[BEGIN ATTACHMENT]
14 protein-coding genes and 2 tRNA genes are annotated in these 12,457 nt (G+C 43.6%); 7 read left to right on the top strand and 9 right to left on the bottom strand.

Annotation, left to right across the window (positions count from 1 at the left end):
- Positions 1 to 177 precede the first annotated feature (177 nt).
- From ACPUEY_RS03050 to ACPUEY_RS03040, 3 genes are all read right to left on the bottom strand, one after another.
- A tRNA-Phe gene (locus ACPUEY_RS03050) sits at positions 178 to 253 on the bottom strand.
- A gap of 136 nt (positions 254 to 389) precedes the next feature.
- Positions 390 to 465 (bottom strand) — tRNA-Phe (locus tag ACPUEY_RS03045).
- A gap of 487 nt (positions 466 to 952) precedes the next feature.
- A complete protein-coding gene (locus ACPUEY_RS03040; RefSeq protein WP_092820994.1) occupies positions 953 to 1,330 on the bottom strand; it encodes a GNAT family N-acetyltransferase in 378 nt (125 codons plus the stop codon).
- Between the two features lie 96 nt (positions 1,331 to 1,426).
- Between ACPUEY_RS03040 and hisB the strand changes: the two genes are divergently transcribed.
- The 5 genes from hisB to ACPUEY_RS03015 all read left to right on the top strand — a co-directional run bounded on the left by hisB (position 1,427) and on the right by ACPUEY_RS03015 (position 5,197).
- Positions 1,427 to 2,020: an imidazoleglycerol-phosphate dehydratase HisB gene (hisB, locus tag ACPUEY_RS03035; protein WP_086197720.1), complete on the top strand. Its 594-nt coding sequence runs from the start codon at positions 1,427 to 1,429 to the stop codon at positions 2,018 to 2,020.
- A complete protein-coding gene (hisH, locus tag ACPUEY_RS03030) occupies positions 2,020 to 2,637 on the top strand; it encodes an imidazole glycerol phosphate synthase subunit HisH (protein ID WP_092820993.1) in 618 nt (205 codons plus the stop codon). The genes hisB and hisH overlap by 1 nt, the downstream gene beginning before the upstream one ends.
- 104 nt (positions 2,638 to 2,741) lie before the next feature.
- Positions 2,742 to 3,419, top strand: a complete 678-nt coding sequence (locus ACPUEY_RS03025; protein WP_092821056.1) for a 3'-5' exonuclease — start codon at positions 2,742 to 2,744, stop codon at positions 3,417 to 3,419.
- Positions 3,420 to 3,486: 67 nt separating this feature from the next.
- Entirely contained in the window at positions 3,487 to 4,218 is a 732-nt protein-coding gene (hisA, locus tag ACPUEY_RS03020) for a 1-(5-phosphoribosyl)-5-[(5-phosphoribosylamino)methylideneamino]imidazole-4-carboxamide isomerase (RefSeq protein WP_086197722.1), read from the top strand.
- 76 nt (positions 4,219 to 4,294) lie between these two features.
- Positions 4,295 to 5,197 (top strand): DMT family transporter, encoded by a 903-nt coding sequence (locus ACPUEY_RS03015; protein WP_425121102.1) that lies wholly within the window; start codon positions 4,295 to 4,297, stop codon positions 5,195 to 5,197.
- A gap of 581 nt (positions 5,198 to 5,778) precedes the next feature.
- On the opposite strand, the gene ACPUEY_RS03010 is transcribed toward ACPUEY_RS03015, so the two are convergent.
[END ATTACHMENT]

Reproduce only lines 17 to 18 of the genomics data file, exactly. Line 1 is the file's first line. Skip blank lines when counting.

- Positions 3,420 to 3,486: 67 nt separating this feature from the next.
- Entirely contained in the window at positions 3,487 to 4,218 is a 732-nt protein-coding gene (hisA, locus tag ACPUEY_RS03020) for a 1-(5-phosphoribosyl)-5-[(5-phosphoribosylamino)methylideneamino]imidazole-4-carboxamide isomerase (RefSeq protein WP_086197722.1), read from the top strand.